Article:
I first met Steve during my paediatrics placement at Birmingham Children’s Hospital earlier this term. I felt nervous, unsure what to expect, or which direction our conversation would take. I knew that Steve has more letters after his name than letters in my name. And my name is pretty long! How do you relate to someone so senior to you? It immediately became apparent just how senior Steve was when he informed me that I should have arrived two minutes earlier as I could have met the CEO of the Children’s Hospital. He was visiting on business.
I was initially surprised at how direct our meeting was. Within 10 seconds Steve had asked me what I want to do and where I see myself in the future. Within minutes he was suggesting courses of action, highlighting Masters programmes and people that would help me along the way. He shared some of his own experiences, explaining how he reached his current position. Steve has offered for me to visit him in London, to see some of the work that he does in the Houses of Parliament. He suggested a Masters in medical education programme that I should undertake as early as possible to enable me to pursue a career as a medical educator. He also offered opportunities to meet some inspirational members of his team pursuing leadership roles. This meeting made me realise that my mentoring relationship offers a unique opportunity to interact with someone incredibly successful who I wouldn’t otherwise have crossed paths with. It has opened doors that I wasn’t previously aware existed.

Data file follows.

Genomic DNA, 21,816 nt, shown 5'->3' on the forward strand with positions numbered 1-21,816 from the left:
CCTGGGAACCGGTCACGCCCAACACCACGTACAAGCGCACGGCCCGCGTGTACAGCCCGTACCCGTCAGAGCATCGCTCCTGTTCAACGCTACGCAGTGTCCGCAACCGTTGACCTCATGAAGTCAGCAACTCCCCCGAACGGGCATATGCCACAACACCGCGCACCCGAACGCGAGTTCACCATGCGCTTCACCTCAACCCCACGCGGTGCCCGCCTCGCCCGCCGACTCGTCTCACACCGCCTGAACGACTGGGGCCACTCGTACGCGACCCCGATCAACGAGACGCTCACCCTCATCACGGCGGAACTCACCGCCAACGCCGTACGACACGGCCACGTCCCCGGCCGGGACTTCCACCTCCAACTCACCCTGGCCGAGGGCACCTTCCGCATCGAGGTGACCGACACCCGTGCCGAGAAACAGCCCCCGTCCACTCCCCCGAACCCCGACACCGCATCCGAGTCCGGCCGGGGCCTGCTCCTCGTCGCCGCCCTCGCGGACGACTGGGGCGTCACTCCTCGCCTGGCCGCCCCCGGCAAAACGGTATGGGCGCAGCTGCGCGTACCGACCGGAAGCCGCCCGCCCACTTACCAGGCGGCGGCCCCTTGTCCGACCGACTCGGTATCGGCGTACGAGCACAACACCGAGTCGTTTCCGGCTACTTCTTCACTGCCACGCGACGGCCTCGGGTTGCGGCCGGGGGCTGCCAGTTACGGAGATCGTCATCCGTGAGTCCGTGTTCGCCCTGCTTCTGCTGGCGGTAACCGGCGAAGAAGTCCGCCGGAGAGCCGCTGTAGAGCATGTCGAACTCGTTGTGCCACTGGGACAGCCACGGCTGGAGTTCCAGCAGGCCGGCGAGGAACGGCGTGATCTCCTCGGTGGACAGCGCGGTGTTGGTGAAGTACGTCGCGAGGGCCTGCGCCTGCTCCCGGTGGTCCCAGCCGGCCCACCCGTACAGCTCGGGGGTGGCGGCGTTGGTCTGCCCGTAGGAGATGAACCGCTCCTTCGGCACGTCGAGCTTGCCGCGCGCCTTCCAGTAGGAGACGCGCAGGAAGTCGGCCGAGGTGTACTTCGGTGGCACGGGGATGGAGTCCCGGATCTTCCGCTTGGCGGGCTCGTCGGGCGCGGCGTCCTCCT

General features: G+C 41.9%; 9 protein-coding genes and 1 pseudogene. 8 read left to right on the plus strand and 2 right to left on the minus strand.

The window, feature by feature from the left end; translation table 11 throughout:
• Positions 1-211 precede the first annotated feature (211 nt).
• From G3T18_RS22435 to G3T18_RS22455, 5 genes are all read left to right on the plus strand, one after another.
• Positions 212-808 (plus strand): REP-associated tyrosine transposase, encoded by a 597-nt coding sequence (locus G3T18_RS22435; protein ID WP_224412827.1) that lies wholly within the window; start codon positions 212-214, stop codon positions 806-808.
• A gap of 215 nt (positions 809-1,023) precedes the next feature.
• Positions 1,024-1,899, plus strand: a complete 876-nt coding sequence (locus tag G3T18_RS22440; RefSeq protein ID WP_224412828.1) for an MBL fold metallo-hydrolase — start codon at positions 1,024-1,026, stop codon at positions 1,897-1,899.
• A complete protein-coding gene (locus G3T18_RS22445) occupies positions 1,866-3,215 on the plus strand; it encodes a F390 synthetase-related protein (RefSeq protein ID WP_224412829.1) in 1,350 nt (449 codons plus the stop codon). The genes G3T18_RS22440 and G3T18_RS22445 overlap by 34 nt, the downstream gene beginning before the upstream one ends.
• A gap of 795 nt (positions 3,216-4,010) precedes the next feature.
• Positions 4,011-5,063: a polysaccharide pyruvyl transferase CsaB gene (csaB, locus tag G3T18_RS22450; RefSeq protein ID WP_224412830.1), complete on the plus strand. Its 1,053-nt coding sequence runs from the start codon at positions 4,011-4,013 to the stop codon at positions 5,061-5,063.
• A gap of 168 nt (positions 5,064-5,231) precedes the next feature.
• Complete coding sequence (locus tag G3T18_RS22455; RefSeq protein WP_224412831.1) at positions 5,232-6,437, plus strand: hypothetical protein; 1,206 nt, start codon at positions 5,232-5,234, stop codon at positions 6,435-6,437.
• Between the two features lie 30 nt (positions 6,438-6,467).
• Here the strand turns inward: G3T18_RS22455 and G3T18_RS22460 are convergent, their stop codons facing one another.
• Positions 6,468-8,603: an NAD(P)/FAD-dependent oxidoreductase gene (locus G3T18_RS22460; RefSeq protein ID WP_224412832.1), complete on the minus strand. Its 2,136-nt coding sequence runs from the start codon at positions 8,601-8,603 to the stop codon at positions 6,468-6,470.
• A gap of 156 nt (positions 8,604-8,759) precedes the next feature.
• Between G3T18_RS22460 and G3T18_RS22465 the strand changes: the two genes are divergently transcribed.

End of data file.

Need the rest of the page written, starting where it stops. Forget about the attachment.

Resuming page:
Despite the mentoring training session, I naively thought that mentoring was all about making a friend. Perhaps I was hoping to discuss hobbies and the weather. However, rather than wasting time finding out my favourite colour, it rapidly became evident that Steve was interested in offering practical opportunities. After a brisk 20 minutes, our meeting was over and we parted ways. This helped me to understand that the mentoring relationship is not about making an older friend, it is a purpose-driven, professional relationship to enable you to reflect on your career goals and ambitions.
I intend to meet Steve again in the new year and hope to arrange a trip to London to see the more political side of his job. More to follow!
Christopher Chadwick, Final year MBChB